During the Battle of the Bulge, a heavy snowstorm at the start of one mission caused their plane to crash shortly after takeoff.  Eleven of the 500-pound bombs aboard were jettisoned into a field below.  When the plane hit the ground, the 12th bomb came crashing through the cockpit bulkhead with its nose a few feet from Omar’s back.  Moments after they crashed, Omar heard the pilot screaming for help and was able to help free the pilot from the burning wreckage so that they could both quickly escape from the plane in case of an explosion.

In a mission to Magdeburg Germany, they encountered a heavy barrage of anti-aircraft flak as they were approaching the target. They lost the #3 engine and the rudder cable was severed.  Because the hydraulics system was damaged, they could not open the bomb bay doors to release the bombs.

In response, Omar disconnected his heated flight suit and straddled a 9″ catwalk that ran from the cockpit to the waste door to reach the cranks that opened the bomb bay doors.  In 42 below zero temperatures, clinging precariously to the struts of the catwalk- the only thing between him and the earth below- Omar manually cranked open the doors so the bombs could be released. While performing this task, shrapnel wounded him in his right foot.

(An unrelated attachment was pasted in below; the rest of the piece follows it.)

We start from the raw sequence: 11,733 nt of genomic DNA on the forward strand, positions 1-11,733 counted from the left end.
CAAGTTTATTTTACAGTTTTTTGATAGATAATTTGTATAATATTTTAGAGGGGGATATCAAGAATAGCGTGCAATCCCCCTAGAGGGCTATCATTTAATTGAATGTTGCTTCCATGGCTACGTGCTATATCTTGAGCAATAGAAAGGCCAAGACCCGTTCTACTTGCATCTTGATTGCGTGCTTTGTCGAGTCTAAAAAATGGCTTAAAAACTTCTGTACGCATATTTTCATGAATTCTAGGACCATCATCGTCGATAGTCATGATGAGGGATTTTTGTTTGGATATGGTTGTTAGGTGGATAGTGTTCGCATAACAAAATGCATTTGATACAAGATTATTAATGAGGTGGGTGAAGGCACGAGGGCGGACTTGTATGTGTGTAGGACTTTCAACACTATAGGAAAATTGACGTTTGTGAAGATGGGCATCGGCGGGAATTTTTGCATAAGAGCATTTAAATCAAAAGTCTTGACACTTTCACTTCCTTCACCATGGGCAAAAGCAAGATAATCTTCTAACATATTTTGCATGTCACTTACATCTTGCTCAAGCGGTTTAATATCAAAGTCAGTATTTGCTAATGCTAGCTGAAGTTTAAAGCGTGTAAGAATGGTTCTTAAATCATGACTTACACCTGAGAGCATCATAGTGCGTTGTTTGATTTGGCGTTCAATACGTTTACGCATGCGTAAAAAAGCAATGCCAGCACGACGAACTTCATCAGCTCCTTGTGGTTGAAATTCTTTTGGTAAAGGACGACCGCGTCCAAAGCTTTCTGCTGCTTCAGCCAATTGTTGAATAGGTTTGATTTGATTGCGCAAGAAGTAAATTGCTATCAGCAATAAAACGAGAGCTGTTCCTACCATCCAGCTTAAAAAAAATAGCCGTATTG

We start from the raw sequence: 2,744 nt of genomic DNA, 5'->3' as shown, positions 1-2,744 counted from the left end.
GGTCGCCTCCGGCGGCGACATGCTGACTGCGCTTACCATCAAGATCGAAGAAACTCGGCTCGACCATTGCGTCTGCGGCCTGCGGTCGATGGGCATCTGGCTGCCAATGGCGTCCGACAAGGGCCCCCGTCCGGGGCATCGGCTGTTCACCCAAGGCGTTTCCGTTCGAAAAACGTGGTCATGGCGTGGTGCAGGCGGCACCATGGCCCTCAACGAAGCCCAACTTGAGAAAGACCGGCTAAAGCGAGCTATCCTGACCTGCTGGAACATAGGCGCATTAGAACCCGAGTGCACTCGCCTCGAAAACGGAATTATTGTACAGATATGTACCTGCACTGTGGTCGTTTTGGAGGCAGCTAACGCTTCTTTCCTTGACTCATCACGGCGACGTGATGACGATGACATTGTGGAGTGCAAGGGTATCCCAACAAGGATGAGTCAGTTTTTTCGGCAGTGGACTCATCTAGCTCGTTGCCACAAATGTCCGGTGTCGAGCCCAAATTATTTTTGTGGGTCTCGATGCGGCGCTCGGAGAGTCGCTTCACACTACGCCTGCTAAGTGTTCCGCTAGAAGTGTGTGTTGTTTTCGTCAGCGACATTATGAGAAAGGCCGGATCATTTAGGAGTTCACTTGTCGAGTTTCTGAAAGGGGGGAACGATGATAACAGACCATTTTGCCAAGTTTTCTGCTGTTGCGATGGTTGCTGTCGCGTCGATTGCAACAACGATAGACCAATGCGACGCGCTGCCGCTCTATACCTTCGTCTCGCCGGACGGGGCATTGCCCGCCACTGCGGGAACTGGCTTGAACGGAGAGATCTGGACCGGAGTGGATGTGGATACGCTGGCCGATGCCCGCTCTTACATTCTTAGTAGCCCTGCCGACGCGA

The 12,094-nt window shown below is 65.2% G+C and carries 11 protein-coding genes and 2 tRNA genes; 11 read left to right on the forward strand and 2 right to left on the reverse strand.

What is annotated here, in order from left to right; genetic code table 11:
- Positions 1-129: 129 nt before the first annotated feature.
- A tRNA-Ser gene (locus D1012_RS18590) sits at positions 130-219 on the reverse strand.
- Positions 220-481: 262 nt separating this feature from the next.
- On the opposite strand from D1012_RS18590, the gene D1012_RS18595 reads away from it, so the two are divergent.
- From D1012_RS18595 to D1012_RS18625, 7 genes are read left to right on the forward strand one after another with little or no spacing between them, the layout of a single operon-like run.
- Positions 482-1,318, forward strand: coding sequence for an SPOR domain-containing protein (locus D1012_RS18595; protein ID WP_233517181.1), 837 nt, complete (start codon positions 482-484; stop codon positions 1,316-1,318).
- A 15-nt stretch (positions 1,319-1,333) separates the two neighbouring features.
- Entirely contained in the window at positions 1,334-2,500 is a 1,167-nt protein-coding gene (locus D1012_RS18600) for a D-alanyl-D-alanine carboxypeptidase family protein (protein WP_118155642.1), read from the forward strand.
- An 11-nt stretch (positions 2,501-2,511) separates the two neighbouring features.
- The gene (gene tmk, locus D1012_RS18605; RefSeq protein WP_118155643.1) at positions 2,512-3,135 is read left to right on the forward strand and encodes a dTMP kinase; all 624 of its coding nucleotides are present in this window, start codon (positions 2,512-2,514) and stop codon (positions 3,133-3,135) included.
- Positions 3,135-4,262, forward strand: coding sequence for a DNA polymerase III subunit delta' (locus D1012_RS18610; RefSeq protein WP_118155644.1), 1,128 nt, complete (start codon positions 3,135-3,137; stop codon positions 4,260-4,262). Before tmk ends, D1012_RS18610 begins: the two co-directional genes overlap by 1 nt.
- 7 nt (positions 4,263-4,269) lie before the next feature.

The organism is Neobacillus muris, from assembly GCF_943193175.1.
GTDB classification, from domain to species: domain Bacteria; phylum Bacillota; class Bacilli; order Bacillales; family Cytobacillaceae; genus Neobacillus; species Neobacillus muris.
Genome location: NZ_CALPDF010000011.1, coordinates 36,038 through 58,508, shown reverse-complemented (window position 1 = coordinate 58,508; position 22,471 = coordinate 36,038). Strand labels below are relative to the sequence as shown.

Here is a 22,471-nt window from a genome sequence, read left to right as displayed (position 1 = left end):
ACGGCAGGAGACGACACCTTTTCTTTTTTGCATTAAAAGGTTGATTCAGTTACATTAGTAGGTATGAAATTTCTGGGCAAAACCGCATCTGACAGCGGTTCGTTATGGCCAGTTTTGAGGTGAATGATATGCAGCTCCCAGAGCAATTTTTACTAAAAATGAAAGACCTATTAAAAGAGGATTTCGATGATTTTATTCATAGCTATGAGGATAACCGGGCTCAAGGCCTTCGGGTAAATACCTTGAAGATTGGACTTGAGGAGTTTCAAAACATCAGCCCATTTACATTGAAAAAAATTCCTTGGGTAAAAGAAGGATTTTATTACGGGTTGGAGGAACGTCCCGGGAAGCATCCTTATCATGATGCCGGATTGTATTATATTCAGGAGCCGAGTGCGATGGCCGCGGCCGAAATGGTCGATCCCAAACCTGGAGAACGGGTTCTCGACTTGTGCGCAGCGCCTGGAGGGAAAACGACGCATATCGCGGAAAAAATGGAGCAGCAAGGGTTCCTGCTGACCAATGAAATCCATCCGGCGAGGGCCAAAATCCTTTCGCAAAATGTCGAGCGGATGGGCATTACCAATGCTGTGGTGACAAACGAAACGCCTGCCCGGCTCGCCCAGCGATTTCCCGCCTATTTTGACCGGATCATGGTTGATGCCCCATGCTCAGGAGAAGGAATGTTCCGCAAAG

Once the bombs were released, he then turned his attention to repairing the severed rudder cables so that the plane could be turned around. With the #3 engine out, the plane kept losing altitude as they were leaving Germany.  A “May Day” call was sent out and someone gave the pilot a heading.  Miraculously they made the landing on a very short runway with no gas showing in the tanks.  The plane’s fuselage had been hit 44 times.  For his courageous actions in that mission, Omar was promoted to Sargent and awarded the Purple Heart. He flew a total of 29 missions, before the war ended.

Many of the young Muslim men in the founding families enlisted, including Sam Hassan (president of the Islamic Center of New England 12 times), his brothers (Ali, Abdu, Moe, and Albert) and sister, Zaida. In the Ameen family, Joey, Michael, and Sam joined up, and two daughters enlisted in the Women’s Army Corps (WAC), formed in 1943. Jimmy Abraham, Moe Allie, the Derbes, and the Hassan Brothers were among the boys who enlisted in WW II and fought in subsequent wars as well.

Other patriots stayed home. My grandfather, for example, Mohamed Omar, the first Imam of the mosque in Quincy, trained as a welder and helped build warships for Bethlehem Steel at the Fore River Shipyard. Quincy Point, located near the mosque and the Shipyard, is the neighborhood where John Omar and my mother, Mary, grew up. Many in the Muslim community remember John fondly, as a religion teacher in the Quincy mosque, but very few have any knowledge of his heroic war efforts or his Purple Heart.

Meanwhile, John married and raised eight children of his own. Below is John’s wedding picture from 1946.  Almost all eight of the Islamic Center founding family members attended his wedding.

FRONT ROW, LEFT TO RIGHT:  Ramsey Ameen Hassan; Fadal Hassan; Mary Omar Hassan; Bride-Mary Omar; John Omar (groom); and Emma Hassan. BACK ROW, LEFT TO RIGHT:  Sam Hassan; Carl Awad (Navy veteran); Ali Awad (bride’s father); Mohamad Omar (John’s father).